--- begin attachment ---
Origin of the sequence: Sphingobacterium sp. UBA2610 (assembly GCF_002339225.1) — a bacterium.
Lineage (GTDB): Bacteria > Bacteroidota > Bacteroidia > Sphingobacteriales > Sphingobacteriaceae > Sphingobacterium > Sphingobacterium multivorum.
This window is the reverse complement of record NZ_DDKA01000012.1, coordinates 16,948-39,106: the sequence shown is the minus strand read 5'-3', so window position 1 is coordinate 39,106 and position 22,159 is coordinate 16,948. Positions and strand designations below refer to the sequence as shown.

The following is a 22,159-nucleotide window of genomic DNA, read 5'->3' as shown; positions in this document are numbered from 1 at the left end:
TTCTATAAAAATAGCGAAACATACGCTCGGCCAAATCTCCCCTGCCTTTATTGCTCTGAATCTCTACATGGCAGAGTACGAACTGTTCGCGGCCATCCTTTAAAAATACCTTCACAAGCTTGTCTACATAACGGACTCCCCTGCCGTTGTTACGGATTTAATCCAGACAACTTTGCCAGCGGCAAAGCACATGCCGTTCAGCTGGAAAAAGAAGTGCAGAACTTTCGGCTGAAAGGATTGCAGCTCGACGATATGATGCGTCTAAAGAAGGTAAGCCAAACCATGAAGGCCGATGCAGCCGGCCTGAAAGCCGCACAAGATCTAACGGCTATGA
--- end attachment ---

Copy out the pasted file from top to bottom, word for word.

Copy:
Origin of the sequence: Sphingobacterium sp. UBA2610 (assembly GCF_002339225.1) — a bacterium.
Lineage (GTDB): Bacteria > Bacteroidota > Bacteroidia > Sphingobacteriales > Sphingobacteriaceae > Sphingobacterium > Sphingobacterium multivorum.
This window is the reverse complement of record NZ_DDKA01000012.1, coordinates 16,948-39,106: the sequence shown is the minus strand read 5'-3', so window position 1 is coordinate 39,106 and position 22,159 is coordinate 16,948. Positions and strand designations below refer to the sequence as shown.

The following is a 22,159-nucleotide window of genomic DNA, read 5'->3' as shown; positions in this document are numbered from 1 at the left end:
TTCTATAAAAATAGCGAAACATACGCTCGGCCAAATCTCCCCTGCCTTTATTGCTCTGAATCTCTACATGGCAGAGTACGAACTGTTCGCGGCCATCCTTTAAAAATACCTTCACAAGCTTGTCTACATAACGGACTCCCCTGCCGTTGTTACGGATTTAATCCAGACAACTTTGCCAGCGGCAAAGCACATGCCGTTCAGCTGGAAAAAGAAGTGCAGAACTTTCGGCTGAAAGGATTGCAGCTCGACGATATGATGCGTCTAAAGAAGGTAAGCCAAACCATGAAGGCCGATGCAGCCGGCCTGAAAGCCGCACAAGATCTAACGGCTATGA